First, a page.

In Crested Butte, Norton’s former college roommate and fraternity brother, Edward Callaway, is ecstatic that Norton is returning. Callaway is the son of Bo Callaway, who along with Ralph Walton bought the Crested Butte ski area in 1970.
Today, Edward Callaway is president and CEO of CBMR. When Norton leaves the Skico on June 7 and arrives in Crested Butte after a 10-day vacation, Callaway will move up to become chairman of the board and make way for his old friend in the corner office.
“I’m a happy man,” said Callaway. “The big parts of the job for us are in community relations and marketing, and I don’t think there is anybody in the ski business or America that does those things as well as John.”
The Callaway family has been fighting for years with Crested Butte locals about real estate approvals and mountain expansions, and as a result, it has not spent a lot of money on the ski area.
“They’ve been struggling,” said Crested Butte Mayor Linda Powers. “Crested Butte is a gem, and we should be a good stand-alone resort. We hope that Norton puts CBMR’s house in order and that he finds a good buyer for the Crested Butte Mountain Resort.”
It’s not clear if the ski area is for sale, but some are speculating that Norton’s job is to spruce up the area and then sell it.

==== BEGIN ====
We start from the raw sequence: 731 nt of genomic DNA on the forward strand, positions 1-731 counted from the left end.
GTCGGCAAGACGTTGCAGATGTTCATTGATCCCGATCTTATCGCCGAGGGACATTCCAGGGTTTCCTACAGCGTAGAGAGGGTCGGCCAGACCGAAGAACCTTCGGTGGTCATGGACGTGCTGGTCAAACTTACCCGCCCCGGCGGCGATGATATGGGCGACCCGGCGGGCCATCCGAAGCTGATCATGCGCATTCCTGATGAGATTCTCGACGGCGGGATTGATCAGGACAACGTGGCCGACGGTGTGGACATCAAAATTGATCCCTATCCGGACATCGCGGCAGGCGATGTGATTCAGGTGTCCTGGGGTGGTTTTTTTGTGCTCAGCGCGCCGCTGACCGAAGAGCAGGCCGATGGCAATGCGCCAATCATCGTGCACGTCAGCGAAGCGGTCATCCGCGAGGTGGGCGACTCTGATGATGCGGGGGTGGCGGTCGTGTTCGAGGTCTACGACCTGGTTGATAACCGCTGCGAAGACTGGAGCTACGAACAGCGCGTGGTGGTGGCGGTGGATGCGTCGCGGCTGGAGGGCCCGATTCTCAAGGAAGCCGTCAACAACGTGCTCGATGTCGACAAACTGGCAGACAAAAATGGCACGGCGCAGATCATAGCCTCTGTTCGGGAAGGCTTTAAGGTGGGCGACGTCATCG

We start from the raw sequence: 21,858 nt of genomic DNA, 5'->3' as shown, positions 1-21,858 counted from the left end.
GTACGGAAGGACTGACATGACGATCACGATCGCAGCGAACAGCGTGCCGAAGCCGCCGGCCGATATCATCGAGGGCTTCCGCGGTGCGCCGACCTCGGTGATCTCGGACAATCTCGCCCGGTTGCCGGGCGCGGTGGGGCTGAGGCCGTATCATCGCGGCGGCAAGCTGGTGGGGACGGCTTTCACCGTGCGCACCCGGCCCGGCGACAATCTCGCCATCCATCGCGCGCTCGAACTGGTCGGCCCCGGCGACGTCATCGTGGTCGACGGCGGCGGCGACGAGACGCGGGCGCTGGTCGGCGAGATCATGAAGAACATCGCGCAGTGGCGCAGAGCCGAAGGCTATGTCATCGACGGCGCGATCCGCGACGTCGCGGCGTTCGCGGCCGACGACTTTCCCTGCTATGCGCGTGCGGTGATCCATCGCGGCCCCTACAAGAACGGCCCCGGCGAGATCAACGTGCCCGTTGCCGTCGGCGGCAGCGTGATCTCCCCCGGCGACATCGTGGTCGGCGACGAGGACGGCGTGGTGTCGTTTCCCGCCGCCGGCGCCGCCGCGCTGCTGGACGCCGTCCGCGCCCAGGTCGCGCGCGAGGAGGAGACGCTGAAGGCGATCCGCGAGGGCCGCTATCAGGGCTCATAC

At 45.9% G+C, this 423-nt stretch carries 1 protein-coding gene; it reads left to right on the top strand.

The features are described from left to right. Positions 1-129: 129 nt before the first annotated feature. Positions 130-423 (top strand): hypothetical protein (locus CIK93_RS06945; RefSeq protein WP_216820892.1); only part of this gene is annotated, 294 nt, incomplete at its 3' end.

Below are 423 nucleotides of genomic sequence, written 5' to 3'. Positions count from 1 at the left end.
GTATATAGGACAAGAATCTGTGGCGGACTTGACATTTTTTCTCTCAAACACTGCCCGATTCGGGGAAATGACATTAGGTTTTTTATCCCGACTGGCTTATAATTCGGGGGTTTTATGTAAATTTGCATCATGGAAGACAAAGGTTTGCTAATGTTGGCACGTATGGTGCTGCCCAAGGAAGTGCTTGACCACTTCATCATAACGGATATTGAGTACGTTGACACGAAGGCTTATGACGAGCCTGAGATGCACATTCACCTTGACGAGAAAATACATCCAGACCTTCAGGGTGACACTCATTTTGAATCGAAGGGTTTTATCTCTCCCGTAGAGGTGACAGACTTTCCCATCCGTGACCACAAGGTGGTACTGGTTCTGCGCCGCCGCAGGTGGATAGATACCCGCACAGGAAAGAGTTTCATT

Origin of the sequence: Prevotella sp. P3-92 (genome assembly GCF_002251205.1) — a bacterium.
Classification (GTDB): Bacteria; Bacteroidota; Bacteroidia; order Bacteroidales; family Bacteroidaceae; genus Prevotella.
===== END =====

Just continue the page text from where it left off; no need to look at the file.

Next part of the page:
“The ski area had a very good year this year,” Norton said. “The Callaways would like to do even better next year, and my job is to go over and run the resort.”
Yes, but is Crested Butte for sale?
“It is not actively shopped on the market,” Norton said. “At the same time, any owner is always going to speak to a responsible investor.”
On Norton’s to-do list will be to get community support for an expansion onto the intermediate slopes of Snodgrass Mountain, redevelop the main base area and help develop the resort’s real estate holdings.
And he’s already defining the market position for the resort.
“Crested Butte may be a bit harder to get to than the crowded interstate highway resorts, but it’s worth the trouble because here, a visitor really has a sense of having gotten away from it all,” Norton said in a press release from CBMR announcing his new position.
Norton’s ability to attract the media’s attention is well-known, as he was always willing to have a tall drink and a big dinner with a visiting travel writer.
“He completely endeared all these British travel writers to Aspen,” said former Skico vice president Killeen Brettmann, remembering a press trip to London with Norton. “He brought some real color to ski country. He is a fun person to be around. And skiing is supposed to be a fun sport.”
For some Aspenites, Norton’s decision to go back over the mountain to Crested Butte is a disappointment.
“It’s truly a loss,” said Molly Campbell, general manager of The Gant condos and chair of the Aspen Chamber Resort Association board of directors. “From my viewpoint, John is the CEO of the Aspen Skiing Co. He really was the skiing company to the public. He was the guy.
“And I feel strongly about the leadership he has shown our community over the last 10 years. It has been tremendous.”